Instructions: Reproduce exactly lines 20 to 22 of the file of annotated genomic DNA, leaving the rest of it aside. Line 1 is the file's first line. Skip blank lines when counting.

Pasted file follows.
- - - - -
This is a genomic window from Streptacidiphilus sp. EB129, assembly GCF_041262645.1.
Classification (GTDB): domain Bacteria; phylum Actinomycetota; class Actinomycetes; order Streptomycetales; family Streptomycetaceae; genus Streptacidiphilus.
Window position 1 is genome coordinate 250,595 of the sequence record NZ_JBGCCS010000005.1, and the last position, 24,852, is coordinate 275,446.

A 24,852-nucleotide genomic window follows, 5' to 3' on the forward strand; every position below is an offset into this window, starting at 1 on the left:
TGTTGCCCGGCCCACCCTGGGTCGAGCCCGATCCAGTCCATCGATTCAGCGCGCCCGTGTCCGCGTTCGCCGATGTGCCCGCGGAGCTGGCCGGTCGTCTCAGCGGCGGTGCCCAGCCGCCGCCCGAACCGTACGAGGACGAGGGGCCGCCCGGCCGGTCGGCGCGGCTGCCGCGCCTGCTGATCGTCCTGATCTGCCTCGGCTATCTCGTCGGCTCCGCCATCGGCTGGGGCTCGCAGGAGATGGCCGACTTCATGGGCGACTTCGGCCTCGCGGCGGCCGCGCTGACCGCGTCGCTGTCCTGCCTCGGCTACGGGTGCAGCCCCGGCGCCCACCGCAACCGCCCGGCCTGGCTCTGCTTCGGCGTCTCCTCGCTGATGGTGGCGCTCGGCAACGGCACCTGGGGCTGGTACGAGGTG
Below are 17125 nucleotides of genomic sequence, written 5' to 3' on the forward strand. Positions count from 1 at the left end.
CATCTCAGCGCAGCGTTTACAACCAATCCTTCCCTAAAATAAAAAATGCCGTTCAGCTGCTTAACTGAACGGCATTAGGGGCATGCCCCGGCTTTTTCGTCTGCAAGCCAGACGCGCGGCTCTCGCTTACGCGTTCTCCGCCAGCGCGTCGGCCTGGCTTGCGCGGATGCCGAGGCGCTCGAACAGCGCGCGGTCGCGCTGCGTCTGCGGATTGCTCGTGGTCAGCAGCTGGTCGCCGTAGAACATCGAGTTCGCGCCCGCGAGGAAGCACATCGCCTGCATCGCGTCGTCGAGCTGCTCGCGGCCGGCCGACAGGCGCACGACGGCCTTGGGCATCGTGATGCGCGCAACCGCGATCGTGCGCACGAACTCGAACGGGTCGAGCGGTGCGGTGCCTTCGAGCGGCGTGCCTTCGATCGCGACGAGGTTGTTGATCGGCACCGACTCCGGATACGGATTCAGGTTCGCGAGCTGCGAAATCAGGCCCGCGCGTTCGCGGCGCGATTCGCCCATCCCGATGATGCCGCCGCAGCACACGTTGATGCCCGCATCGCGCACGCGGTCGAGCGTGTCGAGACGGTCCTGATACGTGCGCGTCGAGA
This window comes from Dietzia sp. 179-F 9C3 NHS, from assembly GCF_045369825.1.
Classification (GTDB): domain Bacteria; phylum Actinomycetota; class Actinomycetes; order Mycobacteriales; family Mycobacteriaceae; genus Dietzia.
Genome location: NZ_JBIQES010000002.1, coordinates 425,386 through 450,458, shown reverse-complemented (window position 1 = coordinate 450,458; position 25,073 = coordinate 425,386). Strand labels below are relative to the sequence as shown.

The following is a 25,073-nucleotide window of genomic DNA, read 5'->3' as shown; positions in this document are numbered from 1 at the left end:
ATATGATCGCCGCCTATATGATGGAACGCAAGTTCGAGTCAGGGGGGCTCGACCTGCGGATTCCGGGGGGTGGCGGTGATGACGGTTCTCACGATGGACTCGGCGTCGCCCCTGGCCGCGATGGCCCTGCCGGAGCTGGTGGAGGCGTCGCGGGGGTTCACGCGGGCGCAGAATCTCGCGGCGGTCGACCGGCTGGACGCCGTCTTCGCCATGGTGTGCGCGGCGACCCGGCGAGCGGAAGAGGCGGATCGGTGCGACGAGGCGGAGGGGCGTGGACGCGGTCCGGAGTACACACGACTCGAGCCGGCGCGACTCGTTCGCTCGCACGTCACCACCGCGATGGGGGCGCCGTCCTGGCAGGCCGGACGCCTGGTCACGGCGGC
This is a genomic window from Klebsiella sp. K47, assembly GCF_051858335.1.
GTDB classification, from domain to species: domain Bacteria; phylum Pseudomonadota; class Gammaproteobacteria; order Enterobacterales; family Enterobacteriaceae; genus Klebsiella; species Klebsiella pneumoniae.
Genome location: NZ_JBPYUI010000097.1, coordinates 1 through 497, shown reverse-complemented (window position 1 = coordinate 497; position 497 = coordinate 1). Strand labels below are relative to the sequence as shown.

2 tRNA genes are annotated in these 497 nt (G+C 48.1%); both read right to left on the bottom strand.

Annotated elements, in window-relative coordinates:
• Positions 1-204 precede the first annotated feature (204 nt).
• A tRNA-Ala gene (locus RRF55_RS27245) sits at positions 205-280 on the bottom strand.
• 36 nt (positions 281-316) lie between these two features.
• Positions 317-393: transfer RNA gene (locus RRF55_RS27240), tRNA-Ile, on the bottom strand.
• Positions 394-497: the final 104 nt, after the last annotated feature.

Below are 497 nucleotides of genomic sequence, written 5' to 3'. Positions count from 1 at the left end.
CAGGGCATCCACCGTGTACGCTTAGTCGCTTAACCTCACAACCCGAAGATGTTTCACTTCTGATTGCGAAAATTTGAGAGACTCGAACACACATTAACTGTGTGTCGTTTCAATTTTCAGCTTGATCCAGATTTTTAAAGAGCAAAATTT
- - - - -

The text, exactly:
• 36 nt (positions 281-316) lie between these two features.
• Positions 317-393: transfer RNA gene (locus RRF55_RS27240), tRNA-Ile, on the bottom strand.
• Positions 394-497: the final 104 nt, after the last annotated feature.